PEMBROKE — Lumbee Tribal Chairman Paul Brooks says the Supreme Court’s ruling that the tribal chairman has full authority to oversee operations of the Office of Veterans Affairs demonstrates that the “Supreme Court … is cognitive of how the constitution works.”
The Supreme Court on Monday unanimously ruled that the tribal chairman, and not the Lumbee Tribal Council, has full authority to oversee the Office off Veterans Affairs and may both choose and dismiss the office’s director.
The court’s ruling results from a petition filed with the tribe’s highest court on June 29. The petition was filed after Brooks dismissed Harold Hunt, the director of the tribe’s Veterans Affairs Office.
According to the court ruling written by Chief Justice Gary Locklear, a temporary restraining order was issued preventing Brooks from removing director. That order was dissolved on July 9 after “the court was persuaded that no immediate or irreparable harm would occur if the chairman dismissed and/or removed the director.”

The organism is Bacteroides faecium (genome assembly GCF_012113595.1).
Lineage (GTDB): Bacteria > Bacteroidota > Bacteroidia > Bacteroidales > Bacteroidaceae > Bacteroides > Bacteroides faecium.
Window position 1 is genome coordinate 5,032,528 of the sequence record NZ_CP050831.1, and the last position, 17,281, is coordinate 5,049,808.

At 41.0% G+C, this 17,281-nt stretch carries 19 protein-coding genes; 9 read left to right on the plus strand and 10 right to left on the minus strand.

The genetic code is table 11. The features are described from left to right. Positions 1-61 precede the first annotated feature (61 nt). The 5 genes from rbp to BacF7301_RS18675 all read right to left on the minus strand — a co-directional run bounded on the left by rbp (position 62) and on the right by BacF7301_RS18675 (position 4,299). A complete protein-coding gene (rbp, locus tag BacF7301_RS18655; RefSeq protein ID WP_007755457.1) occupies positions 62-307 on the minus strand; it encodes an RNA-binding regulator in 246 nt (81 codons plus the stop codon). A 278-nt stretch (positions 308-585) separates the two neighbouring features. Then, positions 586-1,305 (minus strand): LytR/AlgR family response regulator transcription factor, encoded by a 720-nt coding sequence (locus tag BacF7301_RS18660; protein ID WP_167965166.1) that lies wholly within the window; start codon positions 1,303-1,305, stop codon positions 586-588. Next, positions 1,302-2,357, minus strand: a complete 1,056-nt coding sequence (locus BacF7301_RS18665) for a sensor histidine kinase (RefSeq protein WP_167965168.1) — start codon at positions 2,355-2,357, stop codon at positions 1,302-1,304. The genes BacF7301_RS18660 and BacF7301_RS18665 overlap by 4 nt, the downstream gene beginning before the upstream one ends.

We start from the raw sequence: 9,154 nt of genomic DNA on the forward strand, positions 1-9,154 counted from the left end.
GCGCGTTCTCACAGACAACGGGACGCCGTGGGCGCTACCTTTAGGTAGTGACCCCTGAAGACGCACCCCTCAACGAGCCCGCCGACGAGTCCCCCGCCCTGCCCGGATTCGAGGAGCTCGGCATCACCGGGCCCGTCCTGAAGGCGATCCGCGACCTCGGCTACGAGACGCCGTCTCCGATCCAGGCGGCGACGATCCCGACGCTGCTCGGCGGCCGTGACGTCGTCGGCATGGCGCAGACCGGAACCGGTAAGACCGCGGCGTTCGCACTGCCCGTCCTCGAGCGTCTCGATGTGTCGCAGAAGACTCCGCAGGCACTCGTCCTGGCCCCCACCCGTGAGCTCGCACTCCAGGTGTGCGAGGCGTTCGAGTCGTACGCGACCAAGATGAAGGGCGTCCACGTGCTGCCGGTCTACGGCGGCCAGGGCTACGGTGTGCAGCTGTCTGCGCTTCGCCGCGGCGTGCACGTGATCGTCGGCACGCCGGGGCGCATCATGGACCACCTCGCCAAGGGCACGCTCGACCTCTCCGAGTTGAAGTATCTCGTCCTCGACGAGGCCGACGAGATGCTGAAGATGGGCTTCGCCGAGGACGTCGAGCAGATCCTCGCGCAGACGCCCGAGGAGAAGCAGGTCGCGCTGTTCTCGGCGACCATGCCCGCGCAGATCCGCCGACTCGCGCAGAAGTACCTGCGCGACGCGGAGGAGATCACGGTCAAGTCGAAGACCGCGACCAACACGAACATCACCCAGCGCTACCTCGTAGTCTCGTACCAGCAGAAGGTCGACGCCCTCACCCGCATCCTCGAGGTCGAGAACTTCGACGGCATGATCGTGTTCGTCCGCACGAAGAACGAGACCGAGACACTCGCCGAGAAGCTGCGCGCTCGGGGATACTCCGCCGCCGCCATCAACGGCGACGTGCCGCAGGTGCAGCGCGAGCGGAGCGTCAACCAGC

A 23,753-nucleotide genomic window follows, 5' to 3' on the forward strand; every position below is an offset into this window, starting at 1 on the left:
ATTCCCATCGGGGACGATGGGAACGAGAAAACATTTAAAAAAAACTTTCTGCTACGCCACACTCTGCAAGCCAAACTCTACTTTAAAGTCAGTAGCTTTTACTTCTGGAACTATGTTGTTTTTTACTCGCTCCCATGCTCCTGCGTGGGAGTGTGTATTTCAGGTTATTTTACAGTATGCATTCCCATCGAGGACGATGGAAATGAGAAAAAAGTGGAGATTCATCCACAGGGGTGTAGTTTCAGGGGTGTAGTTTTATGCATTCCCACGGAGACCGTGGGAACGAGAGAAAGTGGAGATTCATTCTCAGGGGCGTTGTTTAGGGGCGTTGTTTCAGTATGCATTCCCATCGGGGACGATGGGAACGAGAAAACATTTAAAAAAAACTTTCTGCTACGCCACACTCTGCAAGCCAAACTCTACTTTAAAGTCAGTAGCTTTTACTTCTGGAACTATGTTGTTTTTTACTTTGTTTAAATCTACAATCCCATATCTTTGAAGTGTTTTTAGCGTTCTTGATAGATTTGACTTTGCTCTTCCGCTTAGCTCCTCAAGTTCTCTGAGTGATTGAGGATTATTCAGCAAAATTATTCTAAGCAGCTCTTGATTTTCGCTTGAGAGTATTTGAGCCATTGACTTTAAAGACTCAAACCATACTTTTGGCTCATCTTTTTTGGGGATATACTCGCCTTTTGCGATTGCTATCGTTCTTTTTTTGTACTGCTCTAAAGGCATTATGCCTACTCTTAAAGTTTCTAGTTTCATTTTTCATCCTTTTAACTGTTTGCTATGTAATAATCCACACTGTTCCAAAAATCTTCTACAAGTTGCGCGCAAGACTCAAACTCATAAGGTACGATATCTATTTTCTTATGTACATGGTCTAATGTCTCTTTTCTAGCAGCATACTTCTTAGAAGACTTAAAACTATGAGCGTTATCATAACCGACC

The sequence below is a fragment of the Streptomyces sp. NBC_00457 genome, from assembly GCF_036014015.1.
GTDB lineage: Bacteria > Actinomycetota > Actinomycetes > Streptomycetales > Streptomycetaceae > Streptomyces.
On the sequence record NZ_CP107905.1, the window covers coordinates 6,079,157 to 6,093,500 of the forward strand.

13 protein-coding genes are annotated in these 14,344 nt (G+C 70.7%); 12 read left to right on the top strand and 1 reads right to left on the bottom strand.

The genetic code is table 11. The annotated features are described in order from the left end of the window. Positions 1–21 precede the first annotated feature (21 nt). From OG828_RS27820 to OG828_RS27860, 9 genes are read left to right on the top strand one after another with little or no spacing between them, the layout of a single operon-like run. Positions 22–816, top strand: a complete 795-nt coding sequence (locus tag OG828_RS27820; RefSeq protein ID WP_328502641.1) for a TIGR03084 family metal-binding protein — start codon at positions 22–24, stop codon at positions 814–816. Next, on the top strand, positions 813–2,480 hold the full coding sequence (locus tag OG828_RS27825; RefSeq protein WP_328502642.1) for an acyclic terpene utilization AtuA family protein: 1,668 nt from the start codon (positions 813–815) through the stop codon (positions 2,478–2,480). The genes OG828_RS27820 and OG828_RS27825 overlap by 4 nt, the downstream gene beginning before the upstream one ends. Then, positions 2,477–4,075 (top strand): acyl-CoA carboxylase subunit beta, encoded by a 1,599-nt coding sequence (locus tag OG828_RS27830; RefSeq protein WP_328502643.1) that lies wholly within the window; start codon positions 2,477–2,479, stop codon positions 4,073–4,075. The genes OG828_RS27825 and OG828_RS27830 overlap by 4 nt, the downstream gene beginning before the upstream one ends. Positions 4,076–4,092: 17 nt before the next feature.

After the restraining order was dissolved, Brooks fired the director.
The court on Monday heard arguments from the council, represented by attorney Jessica Scott, that the Veterans Affairs Office and director’s position were created over the years by acts of the council, therefore only the Tribal Council could dismiss or remove the director. The chairman, represented by attorney Ron Sutton, argued that only the executive branch can hire and fire and must have control over personnel.
“This matter revisits the continuing, but highly unnecessary, public struggle between the executive and legislative branches of tribal government for control of Lumbee Tribe and the operations thereof,” Locklear said in his decision.
Brooks said that Rory Eddings has been appointed as the new director for the Office of Veterans Affairs.
“We’re proud of the way the department works with our veterans and addresses their needs,” Brooks said.
Reach staff writer Bob Shiles at 910-272-6117 of email@example.com.